With an increasing number of people planning to work well into their 60s and beyond, it’s important to understand how the amount of money you earn in your later years can affect your Social Security (SS) benefits.

Working can reduce benefits

Eligibility to claim Social Security begins at age 62. However, claiming benefits before your Full Retirement Age (FRA) while also generating wage or self-employment income will trigger an “earnings test” that can reduce your SS income, depending on how much you earn. (The FRA is 66 for people born between 1943 and 1954. It then gradually increases in two-month increments until reaching 67 for people born in 1960 or later.)

If you claim benefits before your FRA, the Social Security Administration will ask if you plan to continue working, and if so, how much you expect to earn. If your FRA will be reached after 2015 and you are claiming benefits in 2015, you can earn up to $15,720 with no reduction in SS benefits. However, for every $2 you earn above that amount, $1 of benefits will be deducted. (The threshold increases each year.)

If your FRA will be reached in 2015, you can earn much more in the months leading up to the month when you attain your FRA — $41,880 — with no reduction in benefits. For every $3 earned above that, $1 of benefits will be deducted. Beginning in the month you reach your FRA, there are no SS benefit deductions no matter how much you earn.

The earnings test applies to wages and/or earnings from self-employment. Income that doesn’t count includes government benefits, investment earnings, pensions, money drawn from an IRA or 401(k), interest, annuities, and capital gains.

Some confusing nuances

If your benefits are reduced as a result of the earnings test, they won’t be reduced evenly throughout the year. Instead, the reductions will affect the first benefit checks of the year. For example, if your monthly benefit would have been $1,500 but the earnings test results in a $3,000 reduction for the year, you would receive no benefits for the first two months of the year.

The following year, when you file your income tax return, if your actual wage and self-employment income is higher than what you estimated, the Social Security Administration will send you a bill; if it was lower, the SSA will send you a check to cover the excess it deducted.

One commonly misunderstood aspect of the earnings test is that the amount of any benefits reduction may end up being recouped through a permanent benefit increase at your full retirement age.

For example, let’s say your FRA is 66 but you begin claiming benefits 48 months earlier at age 62. Let’s also say the earnings test resulted in a benefit reduction during those 48 months that amounted to 10 months’ worth of age 62 benefits. Beginning in the month that you attain your FRA, your monthly benefit will be permanently increased to the amount you would have been entitled to had you started claiming benefits at age 62 and 10 months. How much of the deducted benefits you end up recouping depends on how long you live.

Bottom line? If you’re between age 62 and your FRA and are still generating paid income, the earnings test is one more reason why it’s generally best to wait at least until reaching your FRA before claiming benefits.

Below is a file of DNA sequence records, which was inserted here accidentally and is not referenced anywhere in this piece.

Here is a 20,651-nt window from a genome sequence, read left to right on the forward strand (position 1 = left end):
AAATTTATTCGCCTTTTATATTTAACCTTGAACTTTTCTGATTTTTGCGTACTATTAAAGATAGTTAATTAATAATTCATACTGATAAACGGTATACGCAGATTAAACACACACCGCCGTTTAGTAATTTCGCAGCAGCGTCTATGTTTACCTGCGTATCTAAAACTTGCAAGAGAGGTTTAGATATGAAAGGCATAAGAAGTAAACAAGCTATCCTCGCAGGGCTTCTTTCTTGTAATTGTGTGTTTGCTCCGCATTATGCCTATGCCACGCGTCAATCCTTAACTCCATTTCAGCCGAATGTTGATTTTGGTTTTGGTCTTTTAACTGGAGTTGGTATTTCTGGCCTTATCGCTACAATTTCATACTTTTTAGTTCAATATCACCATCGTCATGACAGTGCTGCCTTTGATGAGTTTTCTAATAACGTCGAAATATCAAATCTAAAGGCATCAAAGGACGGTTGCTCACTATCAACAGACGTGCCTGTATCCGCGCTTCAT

Working can trigger taxes

It may not seem fair to pay into Social Security over the course of your career via a payroll tax only to potentially have to pay more taxes on some of the benefits you receive from those contributions. But that’s how it works if your retirement income exceeds certain “combined income” thresholds.

That term refers to the combination of one-half of your Social Security benefits, plus your adjusted gross income, plus any tax-exempt interest you received.

If you file as an individual with combined income of less than $25,000, you won’t have to pay income taxes on your Social Security benefits. Between $25,000 and $34,000, you may have to pay income taxes on up to half of your SS benefits. Make more than $34,000 and up to 85% of your benefits may be taxable.

If you are married, file a joint return, and you and your spouse have combined income of less than $32,000, none of your Social Security benefits will be taxable. Between $34,000 and $44,000, you may have to pay income taxes on up to half of your SS benefits. Make more than $44,000 and up to 85% of your benefits may be taxable.

Understanding how Social Security benefits are taxed can be an important determinant in choosing when to claim benefits and when to tap which retirement accounts for income. For example, if you have a tax-deferred retirement account (such as a traditional IRA or 401k) and a tax-free account (like a Roth IRA/401k), it may be best to tap the tax-deferred account before starting to claim Social Security. That assumes you'd be paying taxes on the retirement account money at a lower rate than you'll be in once you start taking SS benefits. In this scenario, you would hold off on tapping your tax-free account until after beginning to claim SS benefits.

As with many aspects of Social Security, figuring out how to maximize your benefits while minimizing your taxes can be a complex process. It may be beneficial to utilize one of the independent services available to help you determine your best claiming strategy (see related links in the sidebar) or to meet with a financial planner who has expertise in retirement income planning.